Texas attorney explains when employers are liable for employee defamation
As HRD reported last month, an appeals court decided that a Shenandoah, Texas city attorney was not liable for defamation. It was decided that his defamatory statements against the plaintiff, another lawyer, were “within the scope of work,” and therefore protected from legal action.
But what is scope of work?
The case in question, William C. Ferebee v. Law Office of Frank Powell & Frank C. Powell, raised the question of whether the defendant, Ferebee, was within the scope of his job duties when he reported on a personal litigation case of Powell’s during a city council meeting.
Federal and state laws protect individual government employees from defamation litigation, but the Texas Tort Claims Act provides a limited avenue to challenge that. While in this case the defendant was found to be protected under that immunity, it’s a different story in the private sector, according to employment attorney Paulo McKeeby of Reed Smith LLP.
Government employees protected from workplace defamation claims
Most workplace defamation cases arise from HR managers or supervisors giving negative references for former employees, violating work policies of neutrality. And typically, McKeeby said, the scope of work argument is a solid defence for employers; if the manager is found to have been acting outside the scope of work, then the company is not liable.
Under the Texas Tort Claims Act, government employees are immune from personal liability if they were acting on orders of a superior, no matter the motivation for the action, and sometimes even beyond.
“An employee may still be acting in the scope of employment even if his conduct escalates beyond what his employer assigned or authorized,” the court decision said. “Simply stated, a governmental employee is discharging generally assigned job duties if the employee was doing his job at the time of the alleged tort… Whether an employee acts with ulterior motives, with personal animus, or in part to serve his own purposes is immaterial, as long as the employee was performing his job duties.”
“Scope of work” a grey area in employer defamation cases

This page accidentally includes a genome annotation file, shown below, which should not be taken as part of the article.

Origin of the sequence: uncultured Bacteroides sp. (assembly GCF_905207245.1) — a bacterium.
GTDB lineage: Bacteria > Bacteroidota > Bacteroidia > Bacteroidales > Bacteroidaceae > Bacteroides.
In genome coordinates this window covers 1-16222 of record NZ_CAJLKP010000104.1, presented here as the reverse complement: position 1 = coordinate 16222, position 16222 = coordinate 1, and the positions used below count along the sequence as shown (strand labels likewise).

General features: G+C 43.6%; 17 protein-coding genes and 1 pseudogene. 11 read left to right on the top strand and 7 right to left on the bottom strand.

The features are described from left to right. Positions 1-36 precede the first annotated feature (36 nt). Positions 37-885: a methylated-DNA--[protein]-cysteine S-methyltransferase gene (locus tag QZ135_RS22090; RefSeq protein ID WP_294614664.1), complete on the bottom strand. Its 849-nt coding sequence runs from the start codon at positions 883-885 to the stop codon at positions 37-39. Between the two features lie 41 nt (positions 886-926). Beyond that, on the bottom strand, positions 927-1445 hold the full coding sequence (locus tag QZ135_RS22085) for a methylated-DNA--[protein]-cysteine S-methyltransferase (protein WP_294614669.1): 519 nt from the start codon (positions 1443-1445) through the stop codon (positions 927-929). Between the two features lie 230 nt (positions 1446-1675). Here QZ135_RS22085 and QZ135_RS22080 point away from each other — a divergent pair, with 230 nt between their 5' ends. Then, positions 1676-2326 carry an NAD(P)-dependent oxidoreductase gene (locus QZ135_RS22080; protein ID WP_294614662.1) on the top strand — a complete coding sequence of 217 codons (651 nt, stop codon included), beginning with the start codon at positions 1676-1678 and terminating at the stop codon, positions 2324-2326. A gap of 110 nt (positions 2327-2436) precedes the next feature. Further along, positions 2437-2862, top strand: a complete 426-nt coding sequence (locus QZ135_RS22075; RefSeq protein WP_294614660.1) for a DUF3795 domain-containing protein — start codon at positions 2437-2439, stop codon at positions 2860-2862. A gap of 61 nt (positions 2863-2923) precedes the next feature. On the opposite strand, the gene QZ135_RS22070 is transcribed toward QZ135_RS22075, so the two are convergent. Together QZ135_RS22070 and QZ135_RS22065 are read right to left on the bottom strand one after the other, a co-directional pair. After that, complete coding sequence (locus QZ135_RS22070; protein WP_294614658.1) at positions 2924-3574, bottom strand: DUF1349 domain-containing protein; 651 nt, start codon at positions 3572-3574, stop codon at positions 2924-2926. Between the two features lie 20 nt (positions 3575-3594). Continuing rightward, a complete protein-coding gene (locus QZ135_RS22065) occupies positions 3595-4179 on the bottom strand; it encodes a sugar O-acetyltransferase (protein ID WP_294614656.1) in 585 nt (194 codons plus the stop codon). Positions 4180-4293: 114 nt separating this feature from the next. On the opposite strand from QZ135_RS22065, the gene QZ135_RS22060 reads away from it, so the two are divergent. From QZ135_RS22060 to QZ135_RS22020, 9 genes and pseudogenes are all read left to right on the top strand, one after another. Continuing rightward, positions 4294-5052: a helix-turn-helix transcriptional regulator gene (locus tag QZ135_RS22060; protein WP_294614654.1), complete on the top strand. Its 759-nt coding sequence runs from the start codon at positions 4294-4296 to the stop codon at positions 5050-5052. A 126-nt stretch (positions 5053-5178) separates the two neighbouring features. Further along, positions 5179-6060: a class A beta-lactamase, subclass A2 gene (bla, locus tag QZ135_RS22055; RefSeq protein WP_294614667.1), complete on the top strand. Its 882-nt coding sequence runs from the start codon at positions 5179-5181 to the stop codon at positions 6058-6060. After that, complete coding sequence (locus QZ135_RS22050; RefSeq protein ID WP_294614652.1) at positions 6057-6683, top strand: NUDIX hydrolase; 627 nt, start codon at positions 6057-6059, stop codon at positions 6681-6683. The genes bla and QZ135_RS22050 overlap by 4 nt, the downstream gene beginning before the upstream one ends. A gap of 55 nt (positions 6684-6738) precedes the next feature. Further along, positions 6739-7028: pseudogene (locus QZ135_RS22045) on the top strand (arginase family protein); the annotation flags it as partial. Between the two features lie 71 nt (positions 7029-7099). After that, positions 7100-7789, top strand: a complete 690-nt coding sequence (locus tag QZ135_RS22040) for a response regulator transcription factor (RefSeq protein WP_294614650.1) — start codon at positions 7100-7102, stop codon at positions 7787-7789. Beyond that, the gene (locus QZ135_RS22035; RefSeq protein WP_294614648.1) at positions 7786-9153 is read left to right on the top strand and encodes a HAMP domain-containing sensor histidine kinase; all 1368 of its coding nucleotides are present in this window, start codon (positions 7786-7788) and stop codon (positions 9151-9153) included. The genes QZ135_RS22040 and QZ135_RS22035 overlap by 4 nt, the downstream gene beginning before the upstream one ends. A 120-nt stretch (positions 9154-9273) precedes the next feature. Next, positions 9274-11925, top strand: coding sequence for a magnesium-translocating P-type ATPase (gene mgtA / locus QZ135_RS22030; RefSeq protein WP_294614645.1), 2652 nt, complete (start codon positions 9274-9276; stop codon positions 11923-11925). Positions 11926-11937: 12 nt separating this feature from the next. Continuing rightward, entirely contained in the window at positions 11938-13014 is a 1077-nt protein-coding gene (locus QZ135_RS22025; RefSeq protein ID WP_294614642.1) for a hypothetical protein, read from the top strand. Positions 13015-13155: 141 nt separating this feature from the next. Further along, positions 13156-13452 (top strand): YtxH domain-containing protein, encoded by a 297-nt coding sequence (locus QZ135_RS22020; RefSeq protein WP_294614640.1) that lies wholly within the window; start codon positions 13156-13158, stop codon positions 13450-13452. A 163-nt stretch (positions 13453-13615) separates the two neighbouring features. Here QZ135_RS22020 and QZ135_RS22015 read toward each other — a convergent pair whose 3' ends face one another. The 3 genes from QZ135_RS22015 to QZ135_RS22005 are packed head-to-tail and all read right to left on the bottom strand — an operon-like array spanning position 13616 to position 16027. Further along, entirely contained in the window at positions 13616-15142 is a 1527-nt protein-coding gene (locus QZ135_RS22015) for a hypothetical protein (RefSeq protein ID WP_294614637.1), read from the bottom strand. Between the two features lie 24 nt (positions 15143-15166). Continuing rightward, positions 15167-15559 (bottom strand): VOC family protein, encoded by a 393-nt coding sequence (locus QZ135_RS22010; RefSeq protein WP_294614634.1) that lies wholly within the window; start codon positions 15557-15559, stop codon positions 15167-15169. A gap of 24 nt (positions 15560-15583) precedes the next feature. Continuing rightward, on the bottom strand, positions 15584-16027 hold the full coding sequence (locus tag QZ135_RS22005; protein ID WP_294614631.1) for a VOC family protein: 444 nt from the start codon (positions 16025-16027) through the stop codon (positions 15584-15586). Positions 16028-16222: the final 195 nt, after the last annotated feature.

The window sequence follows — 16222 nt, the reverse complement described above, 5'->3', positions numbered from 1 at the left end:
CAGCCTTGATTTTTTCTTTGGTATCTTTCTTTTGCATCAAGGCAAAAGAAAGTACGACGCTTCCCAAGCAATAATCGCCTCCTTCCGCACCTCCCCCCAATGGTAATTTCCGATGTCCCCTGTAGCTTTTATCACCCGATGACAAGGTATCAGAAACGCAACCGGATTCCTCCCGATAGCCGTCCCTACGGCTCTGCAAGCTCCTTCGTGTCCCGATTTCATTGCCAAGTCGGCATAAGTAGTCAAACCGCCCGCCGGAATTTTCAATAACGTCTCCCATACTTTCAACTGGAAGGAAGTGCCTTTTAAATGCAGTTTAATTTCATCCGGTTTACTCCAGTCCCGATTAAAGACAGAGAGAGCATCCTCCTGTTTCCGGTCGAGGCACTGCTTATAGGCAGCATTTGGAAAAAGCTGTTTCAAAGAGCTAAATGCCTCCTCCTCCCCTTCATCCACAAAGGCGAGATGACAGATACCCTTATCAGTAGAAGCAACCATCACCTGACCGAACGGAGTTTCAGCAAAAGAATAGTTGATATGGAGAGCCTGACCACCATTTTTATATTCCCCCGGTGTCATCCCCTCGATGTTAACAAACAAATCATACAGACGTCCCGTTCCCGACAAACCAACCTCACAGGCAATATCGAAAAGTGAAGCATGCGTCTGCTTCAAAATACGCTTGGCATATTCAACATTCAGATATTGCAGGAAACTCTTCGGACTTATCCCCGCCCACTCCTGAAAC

In the private sector, the parameters are not so broad, McKeeby explained. It is “not unusual” for defamation cases to arise from circumstances such as an employer giving a negative review of a former employee to a potential new employer. Defamation can also be charged when an employer or HR managers let other employees know the circumstances of a worker’s departure.
Language could be protected, he said, if the manager is sharing information in the context of workplace policies that are deemed important to the business interests of the company.
“It's not a clear line. It would be determined based on the totality of the facts, and things like whether or not there was an express policy in place that the employer was violating, that would suggest that it was outside the scope of employment … you would look at the nature of what was being said,” McKeeby said.
“But I see it come up in that context as well, where there's a manager who feels the need to explain the basis of a termination to other employees internally.”
How to protect from employee defamation lawsuits
“When an employee pursues an ‘independent course of conduct’ unrelated to his job that does not serve any purpose of his employer, he engages in that conduct for his own reasons and is not acting within the scope of employment. […] An employee who deviates from the general nature of his employment to engage in unauthorized conduct is also not acting within the scope of employment,” court documents read.
Determining this scope of employment comes down to clear policy and communication with HR and other managers, McKeeby said.
“The best practice is to make sure you have a policy in place that's regularly communicated to employees.”